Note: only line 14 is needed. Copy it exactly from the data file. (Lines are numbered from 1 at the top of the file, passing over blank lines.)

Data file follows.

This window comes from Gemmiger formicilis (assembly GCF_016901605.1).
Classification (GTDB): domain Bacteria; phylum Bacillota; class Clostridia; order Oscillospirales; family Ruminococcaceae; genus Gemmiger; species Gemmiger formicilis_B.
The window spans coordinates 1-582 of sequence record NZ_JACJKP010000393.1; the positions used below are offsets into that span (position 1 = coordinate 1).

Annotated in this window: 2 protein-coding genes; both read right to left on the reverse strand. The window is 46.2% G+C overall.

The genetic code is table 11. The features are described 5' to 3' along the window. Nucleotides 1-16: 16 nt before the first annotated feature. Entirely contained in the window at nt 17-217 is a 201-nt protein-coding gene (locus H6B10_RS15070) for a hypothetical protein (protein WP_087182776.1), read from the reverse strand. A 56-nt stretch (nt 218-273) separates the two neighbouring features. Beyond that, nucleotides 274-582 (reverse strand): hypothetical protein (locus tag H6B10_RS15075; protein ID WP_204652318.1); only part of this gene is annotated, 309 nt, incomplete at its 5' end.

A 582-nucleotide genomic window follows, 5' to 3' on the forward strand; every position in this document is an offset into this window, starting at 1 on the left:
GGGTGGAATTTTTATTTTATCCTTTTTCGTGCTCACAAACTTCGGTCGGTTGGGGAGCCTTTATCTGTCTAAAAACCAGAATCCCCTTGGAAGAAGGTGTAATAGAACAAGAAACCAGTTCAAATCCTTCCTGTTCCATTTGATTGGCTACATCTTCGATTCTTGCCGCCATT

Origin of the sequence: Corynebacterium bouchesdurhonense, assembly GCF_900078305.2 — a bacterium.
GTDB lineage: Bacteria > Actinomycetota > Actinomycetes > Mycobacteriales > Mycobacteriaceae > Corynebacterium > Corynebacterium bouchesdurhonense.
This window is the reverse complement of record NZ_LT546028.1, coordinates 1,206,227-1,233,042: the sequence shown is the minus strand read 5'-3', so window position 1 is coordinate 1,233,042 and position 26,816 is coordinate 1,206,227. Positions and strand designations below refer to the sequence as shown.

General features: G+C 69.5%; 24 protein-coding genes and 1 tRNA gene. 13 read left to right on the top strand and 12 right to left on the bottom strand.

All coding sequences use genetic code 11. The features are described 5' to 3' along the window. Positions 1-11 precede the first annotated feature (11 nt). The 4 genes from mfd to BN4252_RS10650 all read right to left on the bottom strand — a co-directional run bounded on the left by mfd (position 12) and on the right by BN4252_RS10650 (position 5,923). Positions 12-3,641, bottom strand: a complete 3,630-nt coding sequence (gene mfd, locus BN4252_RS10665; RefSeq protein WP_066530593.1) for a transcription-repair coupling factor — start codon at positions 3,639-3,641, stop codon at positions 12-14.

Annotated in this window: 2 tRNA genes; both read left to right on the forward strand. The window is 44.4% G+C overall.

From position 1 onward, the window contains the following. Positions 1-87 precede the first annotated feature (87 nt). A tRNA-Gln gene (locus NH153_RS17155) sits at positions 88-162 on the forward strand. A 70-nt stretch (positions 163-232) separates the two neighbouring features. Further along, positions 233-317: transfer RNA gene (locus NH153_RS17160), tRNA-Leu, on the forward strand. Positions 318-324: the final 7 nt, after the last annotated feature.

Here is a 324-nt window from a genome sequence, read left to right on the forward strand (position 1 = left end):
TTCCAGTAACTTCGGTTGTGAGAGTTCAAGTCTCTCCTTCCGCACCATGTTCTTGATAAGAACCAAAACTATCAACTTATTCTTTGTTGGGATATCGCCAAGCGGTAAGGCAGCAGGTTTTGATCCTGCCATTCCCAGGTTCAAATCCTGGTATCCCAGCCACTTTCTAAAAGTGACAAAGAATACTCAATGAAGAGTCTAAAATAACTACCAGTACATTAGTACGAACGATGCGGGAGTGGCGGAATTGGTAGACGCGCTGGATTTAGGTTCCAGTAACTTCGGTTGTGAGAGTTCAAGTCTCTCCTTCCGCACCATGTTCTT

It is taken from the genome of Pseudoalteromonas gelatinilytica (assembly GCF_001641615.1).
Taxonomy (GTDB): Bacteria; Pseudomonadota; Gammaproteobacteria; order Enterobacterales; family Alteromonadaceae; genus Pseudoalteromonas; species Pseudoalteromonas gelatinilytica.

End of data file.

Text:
From position 1 onward, the window contains the following. Positions 1-87 precede the first annotated feature (87 nt). A tRNA-Gln gene (locus NH153_RS17155) sits at positions 88-162 on the forward strand. A 70-nt stretch (positions 163-232) separates the two neighbouring features. Further along, positions 233-317: transfer RNA gene (locus NH153_RS17160), tRNA-Leu, on the forward strand. Positions 318-324: the final 7 nt, after the last annotated feature.